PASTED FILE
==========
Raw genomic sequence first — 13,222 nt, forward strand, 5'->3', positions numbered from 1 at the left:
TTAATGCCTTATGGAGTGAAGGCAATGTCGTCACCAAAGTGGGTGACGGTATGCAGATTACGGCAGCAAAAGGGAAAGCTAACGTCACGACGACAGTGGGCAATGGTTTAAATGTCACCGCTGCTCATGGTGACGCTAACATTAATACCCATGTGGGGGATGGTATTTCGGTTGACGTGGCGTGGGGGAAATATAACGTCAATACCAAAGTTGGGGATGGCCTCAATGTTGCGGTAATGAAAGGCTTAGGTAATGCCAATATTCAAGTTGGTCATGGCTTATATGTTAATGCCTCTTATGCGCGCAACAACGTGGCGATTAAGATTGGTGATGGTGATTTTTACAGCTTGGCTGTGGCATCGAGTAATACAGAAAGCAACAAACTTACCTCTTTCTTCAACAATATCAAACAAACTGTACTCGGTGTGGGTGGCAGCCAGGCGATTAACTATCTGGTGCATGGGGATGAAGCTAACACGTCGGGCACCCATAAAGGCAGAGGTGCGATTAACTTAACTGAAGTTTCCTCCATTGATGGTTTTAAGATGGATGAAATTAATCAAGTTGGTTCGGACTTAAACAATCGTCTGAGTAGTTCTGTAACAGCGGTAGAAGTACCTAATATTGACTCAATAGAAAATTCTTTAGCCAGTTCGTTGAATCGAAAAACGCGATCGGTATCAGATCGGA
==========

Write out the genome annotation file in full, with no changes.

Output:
Raw genomic sequence first — 13,222 nt, forward strand, 5'->3', positions numbered from 1 at the left:
TTAATGCCTTATGGAGTGAAGGCAATGTCGTCACCAAAGTGGGTGACGGTATGCAGATTACGGCAGCAAAAGGGAAAGCTAACGTCACGACGACAGTGGGCAATGGTTTAAATGTCACCGCTGCTCATGGTGACGCTAACATTAATACCCATGTGGGGGATGGTATTTCGGTTGACGTGGCGTGGGGGAAATATAACGTCAATACCAAAGTTGGGGATGGCCTCAATGTTGCGGTAATGAAAGGCTTAGGTAATGCCAATATTCAAGTTGGTCATGGCTTATATGTTAATGCCTCTTATGCGCGCAACAACGTGGCGATTAAGATTGGTGATGGTGATTTTTACAGCTTGGCTGTGGCATCGAGTAATACAGAAAGCAACAAACTTACCTCTTTCTTCAACAATATCAAACAAACTGTACTCGGTGTGGGTGGCAGCCAGGCGATTAACTATCTGGTGCATGGGGATGAAGCTAACACGTCGGGCACCCATAAAGGCAGAGGTGCGATTAACTTAACTGAAGTTTCCTCCATTGATGGTTTTAAGATGGATGAAATTAATCAAGTTGGTTCGGACTTAAACAATCGTCTGAGTAGTTCTGTAACAGCGGTAGAAGTACCTAATATTGACTCAATAGAAAATTCTTTAGCCAGTTCGTTGAATCGAAAAACGCGATCGGTATCAGATCGGA